A: I play Charlie Holloway, who is a scientist and the love interest of Elizabeth Shaw, Noomi Rapace’s character. They are a team. If she’s the brains, he’s the legs. I wouldn’t go so far to say muscle, but he’s the legs. He’s the one who leaps before he looks, and sometimes it hurts them as a team but a lot of the times it’s helped them. He takes a lot of chances and so far so good. This mission is one of the chances. The beautiful part is Noomi and I are teamed, but we actually differ in our philosophies as to exactly what we want or what we believe. She’s the believer. I’m the scientist. I’m the skeptic. I’m the atheist, if you will. But we complete each other, for lack of a better word. We make a whole in that sense. I think its what’s drawn the characters together romantically as well. It’s just this kind of respect, full respect but my skepticism matched with her beliefs, her faith.
Q: How do you react to a call saying Ridley Scott is interested in talking to you about a sci-fi project?
A: One word, “Sure.” And then, “Sign me up.” It’s funny, the story for me is – without giving too much away – I auditioned for the scene that I had understood to be a science fiction scene. So that was already exciting knowing it was the scene for a Ridley Scott movie. He hasn’t done a science fiction in 30 years. So I’m reading the scene, I’m doing the scene and I find out that they might want to offer me this role and I say to myself, “Well, I need to read the script.” Even though I know it wouldn't take much for me to sign up. So I’m reading the script, and I have to go back to the office to read it, it's a super secret script. I realise it's this great script. This character is really good. This is a science fiction and all of a sudden I get to – I won’t say what, but something happens – and I couldn’t believe it. My jaw hit the floor. At that point it was, where do you sign me up? Where do I get in line? Because I’m a fan boy. Ridley is really one of the reasons not only that I act but that I love cinema. He defined modern science fiction. It was a very easy choice. If he says, “Jump,” I say, “How high?”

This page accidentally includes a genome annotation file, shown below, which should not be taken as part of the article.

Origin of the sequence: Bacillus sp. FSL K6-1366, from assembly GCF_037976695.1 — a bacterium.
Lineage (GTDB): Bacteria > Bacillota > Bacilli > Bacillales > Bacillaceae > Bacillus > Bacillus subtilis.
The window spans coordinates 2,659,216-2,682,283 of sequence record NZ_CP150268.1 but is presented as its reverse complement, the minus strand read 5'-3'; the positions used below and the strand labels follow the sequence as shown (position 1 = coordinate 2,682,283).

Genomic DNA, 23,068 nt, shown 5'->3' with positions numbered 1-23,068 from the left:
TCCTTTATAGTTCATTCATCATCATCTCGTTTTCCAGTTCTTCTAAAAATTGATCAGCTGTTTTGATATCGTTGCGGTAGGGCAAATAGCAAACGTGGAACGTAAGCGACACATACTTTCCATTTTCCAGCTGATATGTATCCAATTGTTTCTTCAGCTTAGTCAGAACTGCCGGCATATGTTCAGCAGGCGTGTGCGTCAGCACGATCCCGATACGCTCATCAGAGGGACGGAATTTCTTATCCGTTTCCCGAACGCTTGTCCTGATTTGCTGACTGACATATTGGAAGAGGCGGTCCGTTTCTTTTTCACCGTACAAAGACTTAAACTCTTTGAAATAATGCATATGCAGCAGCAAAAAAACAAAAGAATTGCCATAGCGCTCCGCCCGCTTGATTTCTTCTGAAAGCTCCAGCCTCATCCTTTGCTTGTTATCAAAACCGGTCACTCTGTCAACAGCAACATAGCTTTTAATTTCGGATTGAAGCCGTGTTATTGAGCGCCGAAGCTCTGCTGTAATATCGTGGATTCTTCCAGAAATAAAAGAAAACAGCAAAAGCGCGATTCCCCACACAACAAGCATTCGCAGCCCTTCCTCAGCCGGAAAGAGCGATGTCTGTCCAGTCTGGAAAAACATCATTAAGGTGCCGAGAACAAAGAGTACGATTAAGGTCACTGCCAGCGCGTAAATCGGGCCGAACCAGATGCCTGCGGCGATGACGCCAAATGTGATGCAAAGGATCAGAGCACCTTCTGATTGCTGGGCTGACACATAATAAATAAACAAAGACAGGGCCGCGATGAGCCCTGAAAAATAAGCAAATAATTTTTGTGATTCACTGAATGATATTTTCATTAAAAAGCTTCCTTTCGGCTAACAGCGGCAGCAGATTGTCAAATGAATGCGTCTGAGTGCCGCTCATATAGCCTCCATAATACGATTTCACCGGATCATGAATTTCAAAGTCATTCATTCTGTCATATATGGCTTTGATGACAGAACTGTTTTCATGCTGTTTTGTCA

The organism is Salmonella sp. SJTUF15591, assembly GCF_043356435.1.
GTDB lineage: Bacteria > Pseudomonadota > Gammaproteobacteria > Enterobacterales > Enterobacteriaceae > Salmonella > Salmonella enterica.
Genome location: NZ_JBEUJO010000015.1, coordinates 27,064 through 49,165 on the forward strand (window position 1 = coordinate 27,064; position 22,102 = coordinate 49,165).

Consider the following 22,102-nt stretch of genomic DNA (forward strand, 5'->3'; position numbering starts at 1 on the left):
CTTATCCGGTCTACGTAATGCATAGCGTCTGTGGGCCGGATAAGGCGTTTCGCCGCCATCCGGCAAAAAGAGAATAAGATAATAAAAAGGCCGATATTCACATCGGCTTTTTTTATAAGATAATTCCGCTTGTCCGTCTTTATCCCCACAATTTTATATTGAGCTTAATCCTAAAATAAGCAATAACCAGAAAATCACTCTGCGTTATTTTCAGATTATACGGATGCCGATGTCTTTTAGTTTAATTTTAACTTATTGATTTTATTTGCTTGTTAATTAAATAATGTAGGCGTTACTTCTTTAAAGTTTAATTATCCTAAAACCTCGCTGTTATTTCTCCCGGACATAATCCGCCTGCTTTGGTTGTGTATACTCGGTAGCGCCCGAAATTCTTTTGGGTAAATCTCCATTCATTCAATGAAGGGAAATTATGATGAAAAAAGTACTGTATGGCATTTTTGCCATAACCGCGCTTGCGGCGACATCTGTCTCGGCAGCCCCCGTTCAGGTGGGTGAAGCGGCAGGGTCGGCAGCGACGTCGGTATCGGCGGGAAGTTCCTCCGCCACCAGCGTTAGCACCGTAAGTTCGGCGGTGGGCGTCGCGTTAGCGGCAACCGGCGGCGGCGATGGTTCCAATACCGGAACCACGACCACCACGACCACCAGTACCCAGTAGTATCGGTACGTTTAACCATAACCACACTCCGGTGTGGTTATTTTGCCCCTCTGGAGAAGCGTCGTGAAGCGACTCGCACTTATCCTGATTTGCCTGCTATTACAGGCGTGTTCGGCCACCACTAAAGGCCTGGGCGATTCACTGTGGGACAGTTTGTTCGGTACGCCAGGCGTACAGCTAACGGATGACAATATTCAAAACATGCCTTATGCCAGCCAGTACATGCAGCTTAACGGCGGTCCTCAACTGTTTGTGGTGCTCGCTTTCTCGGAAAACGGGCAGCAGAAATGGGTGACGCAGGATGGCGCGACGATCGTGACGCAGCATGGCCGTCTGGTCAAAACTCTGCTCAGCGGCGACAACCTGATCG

Q: The story deals with some pretty big themes, which is quite rare of a blockbuster of this scale.